EVE – The Temptation

I have not been playing much EVE Online lately.

I have been minding the economic store, doing some production, and hauling what needs to be hauled, but I have not put a lot of effort into it.

Needless to say, I still have not purchased that freighter I had my eye on a while back.  There is no point in spending the ISK if I am not playing that much.

Then my subscription came due.  I pay by the quarter, so I am good until almost March.  But I realize that, with just ISK in the bank, I could buy time codes and keep playing into 2010, at least on my main account.

It would mean no freighter and, of course, contributing to an RMT scheme, but it is tempting.

11 thoughts on “EVE – The Temptation

  1. Letrange

    Actually I’m not sure it REALLY equates to an RMT scheme. Here’s why:

    With true RMT (which is against most EULAs) someone plays the game to acquire some in game currency or good, then sells said good to an other player for real world currency. The Farmer and or Middleman profits, and usually no taxes are paid on the transaction (possibly illegal depending on region)

    With EVE You may be buying time cards, but did you ever wonder where those came from? Here’s how it works: Player A has more realworld money than time to play eve. They buy (and pay CCP and get taxed on the transaction) a Time card (this is just like buying a 60 day time card in WoW). The thing that then happens is that some guy Player B with more isk than they know what to do with wants to stop spending real world money on the game. So they buy the time card from Player A. The thing is that from the point of view of CCP all time for all characters is paid for by real world currency (at one point or another). From the point of view of the tax man/government all transactions are standard realworld dollars for game time services clear and above board – so long as CCP honors the commitment and the user does not violate the EULA there’s no beef on their side.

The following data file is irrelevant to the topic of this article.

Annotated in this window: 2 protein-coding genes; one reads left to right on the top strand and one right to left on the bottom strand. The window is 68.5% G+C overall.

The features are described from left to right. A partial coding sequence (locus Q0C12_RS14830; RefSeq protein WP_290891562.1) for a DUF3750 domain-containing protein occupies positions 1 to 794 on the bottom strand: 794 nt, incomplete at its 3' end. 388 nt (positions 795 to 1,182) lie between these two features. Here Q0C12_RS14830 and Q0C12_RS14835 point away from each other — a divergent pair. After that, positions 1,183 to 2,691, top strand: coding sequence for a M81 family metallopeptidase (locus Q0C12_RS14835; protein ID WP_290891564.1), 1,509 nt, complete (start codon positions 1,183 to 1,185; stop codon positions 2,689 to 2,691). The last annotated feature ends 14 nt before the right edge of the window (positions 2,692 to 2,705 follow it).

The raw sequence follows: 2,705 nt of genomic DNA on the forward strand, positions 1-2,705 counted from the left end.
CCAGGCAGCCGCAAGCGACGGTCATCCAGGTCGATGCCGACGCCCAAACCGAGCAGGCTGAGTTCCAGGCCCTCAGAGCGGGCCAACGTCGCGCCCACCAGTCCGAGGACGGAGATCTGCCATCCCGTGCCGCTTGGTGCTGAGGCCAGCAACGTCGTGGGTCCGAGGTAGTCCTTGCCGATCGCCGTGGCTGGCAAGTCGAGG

Yes player A gets game time for Isk, Player B gets Isk for game time which they bought with cash from CCP (and of course their own game time for more cash), CCP gets cash for game time on both accounts, the big difference here is NO third party gets cash for in game virtual goods all the cash transactions are for gametime between individuals and CCP.


  2. Robert Schultz

    The time code buy/sell system provided by CCP (makers of Eve) is awesome.

    It’s Win, Win, Win.

    Player A is happy because he can just ‘buy’ the in game ISK he wants without spending his ‘precious’ time to earn it in game.

    Player B is happy because he can buy food that month and eat instead of having to go hungry because he had to feed his addiction to Eve.

    CCP is happy because they have two active, happy players.

    Without the official system in place, there is a VERY good chance CCP could lose BOTH players.


  3. Wilhelm2451 Post author

    @Letrange – I’m an engineer with accountants for parents, so I tend to try to reduce things down to simple tests. In the absence of a solid definition of RMT, I choose to define it as “any mechanism by which one can convert real money into in-game items.” That can then be divided into company sponsored and black market variations. While CCP does not actually sell you the ISK, they provide the forum, the mechanism, and the currency, so I have to say they have a sponsored RMT system in operation, analogous to the way that Station Exchange works.

    @RS – Actually, I probably sounded somewhat negative when, in fact, I am somewhat indifferent to RMT. But I am probably the ideal demographic for RMT, as I have reached the age where time is my gating factor, not money. On the other hand, I am still a big enough cheapskate that I think, “I’m not paying $10 for that!”

    @Werit – Well, I was at low ebb money wise when I lost my Drake to pirates back in mid-February. I had less than 60 million ISK. Now I have about 1.9 billion. And I’ve been drifting since early November. But that Feb-to-Nov run was also done with 2 accounts. So it is hard to say. I think I might be able to manage a free account by just running a good level 4 mission every day, fully looting and salvaging, and selling the goodies at market rate. About 200 salvaged armor plates will buy a 30 day time code, unless the market rate for either has changed a lot.